Intranets are supposed to make life easier for businesses, but a lack of expert management often hinders them from fulfilling their promise
It's hardly news that we are awash in information, but the sheer amount may be surprising. In 2009, the world produced about 750 exabytes (EB) of information. To put this into context, one exabyte is the equivalent of one followed by 18 zeros of bytes. In 2010, by some estimates, the world will produce 1,250 EB of information. How could we possibly use all of this information productively?
Companies face the same problem on a smaller, but still daunting scale. As information plays a larger role in creating value and competitive advantage, how companies move and access information becomes more important. While many companies know this, most have done little to address the challenge.
Exhibit A: the corporate intranet. More often seen as a digital dumping ground than a tool for getting things done, the corporate intranet has not kept up with the information needs of the organization. While employees and managers universally say they want a one-stop shop to find important information, they're more likely to find an outdated collection of odds and ends.
Most intranets' shortcomings are due to a lack of two things: oversight and intent. Too many companies rely on loose councils of representatives from IT, HR, and Communications to manage the content and functionality of their intranets. However, few of these people have expertise in online information flow and use. Furthermore, they often bring functional biases to the table that move intranets in unproductive directions.
If good oversight is rare, stated intent for intranets is even rarer. Through conversations with C-level executives at Fortune 500 Companies, the Corporate Executive Board (CEB) has found that most companies routinely fail to develop anything resembling an intranet strategy that details what the company hopes to achieve with its intranet and what steps it needs to take in order to accomplish them.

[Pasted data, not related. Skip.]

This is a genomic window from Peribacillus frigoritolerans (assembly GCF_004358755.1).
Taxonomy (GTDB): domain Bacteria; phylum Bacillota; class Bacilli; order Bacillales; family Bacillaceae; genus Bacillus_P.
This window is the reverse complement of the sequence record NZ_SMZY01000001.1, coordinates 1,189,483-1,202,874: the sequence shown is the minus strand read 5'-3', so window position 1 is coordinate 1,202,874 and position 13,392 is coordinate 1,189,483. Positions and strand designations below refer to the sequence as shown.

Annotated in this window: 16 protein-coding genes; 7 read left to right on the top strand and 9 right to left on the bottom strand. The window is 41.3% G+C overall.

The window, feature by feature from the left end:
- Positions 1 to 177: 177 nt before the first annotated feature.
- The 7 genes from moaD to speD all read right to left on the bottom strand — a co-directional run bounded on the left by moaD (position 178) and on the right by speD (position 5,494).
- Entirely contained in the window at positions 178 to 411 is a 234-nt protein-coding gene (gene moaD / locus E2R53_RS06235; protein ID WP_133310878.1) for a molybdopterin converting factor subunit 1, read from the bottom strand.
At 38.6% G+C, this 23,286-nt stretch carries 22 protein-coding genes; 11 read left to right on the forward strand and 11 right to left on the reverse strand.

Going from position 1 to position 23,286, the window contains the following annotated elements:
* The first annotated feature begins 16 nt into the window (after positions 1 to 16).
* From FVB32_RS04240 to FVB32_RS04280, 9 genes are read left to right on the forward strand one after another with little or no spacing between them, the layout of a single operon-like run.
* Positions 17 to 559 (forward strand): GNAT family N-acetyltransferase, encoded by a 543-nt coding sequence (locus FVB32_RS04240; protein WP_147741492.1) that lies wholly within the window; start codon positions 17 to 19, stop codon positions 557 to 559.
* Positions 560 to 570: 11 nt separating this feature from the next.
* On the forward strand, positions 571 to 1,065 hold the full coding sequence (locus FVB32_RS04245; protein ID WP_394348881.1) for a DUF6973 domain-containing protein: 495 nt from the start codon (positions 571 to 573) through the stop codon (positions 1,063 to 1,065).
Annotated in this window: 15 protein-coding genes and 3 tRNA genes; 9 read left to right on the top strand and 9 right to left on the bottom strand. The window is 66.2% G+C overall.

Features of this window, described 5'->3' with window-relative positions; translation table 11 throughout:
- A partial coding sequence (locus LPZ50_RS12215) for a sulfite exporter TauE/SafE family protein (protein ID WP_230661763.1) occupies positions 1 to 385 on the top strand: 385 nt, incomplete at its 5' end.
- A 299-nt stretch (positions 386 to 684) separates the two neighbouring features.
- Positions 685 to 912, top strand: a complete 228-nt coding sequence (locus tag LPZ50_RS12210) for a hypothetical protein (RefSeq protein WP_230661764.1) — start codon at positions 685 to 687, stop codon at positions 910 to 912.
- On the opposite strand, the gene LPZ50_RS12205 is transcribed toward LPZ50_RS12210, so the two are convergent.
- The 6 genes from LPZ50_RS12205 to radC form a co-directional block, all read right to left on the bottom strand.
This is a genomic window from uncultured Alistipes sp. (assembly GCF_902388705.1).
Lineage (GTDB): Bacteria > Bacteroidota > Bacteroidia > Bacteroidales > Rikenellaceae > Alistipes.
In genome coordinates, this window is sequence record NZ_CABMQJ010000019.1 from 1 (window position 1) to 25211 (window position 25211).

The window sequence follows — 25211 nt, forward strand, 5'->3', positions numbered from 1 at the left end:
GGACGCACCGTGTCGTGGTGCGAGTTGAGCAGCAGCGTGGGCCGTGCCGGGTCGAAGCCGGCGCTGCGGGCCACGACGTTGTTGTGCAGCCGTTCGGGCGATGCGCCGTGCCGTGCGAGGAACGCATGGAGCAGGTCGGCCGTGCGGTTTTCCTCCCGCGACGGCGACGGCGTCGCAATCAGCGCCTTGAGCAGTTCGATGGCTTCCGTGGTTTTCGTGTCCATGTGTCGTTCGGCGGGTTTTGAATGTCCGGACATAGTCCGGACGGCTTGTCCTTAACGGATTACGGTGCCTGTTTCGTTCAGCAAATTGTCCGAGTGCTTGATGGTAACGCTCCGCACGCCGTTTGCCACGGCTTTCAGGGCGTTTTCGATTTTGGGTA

The best companies understand the importance of oversight and intent. They use simple governance models that empower the best information architect the company has—regardless of that person's "home" function. These information architects are more likely to have a background in web design or digital strategy than in Communications or IT.
Perhaps more importantly, leading companies are crystal clear on what they want to achieve from their intranets. They see intranets as tools for enabling employee productivity first and driving engagement second. That clarity drives metrics and simplifies content and functionality decisions.
A global energy company, and CEB client, provides a great example of this view in action. To help its 60,000 employees get their jobs done efficiently, the company began by clustering employees around their information needs. Employees in groups like, "New Talent," or, "On the Road," access and use information differently and the intranet needed to reflect those differences. These insights informed the technologies the company now uses, such as personalization, to drive its intranet goals—rather than the company starting first with technology.
Want to move your intranet from a digital landfill to a valued resource? CEB has devised a list of principles that the best companies use to get the most from their intranets:
1. Clearly state the outcome your company needs to achieve through its intranet.
2. Select a short set of metrics that reflect that outcome.
3. Review the group of people and processes that govern your intranet. Make sure an information architect plays a leading role and that processes support an agreed-on information architecture.
4. Identify the most common employee information needs that are unmet in your organization and look for technologies you have available on your intranet that will meet these needs.
5. Look for commonalities across the user population that may serve as personas for different kinds of use.
By following the steps detailed in this article, companies will be on their way to converting its digital trash into treasure.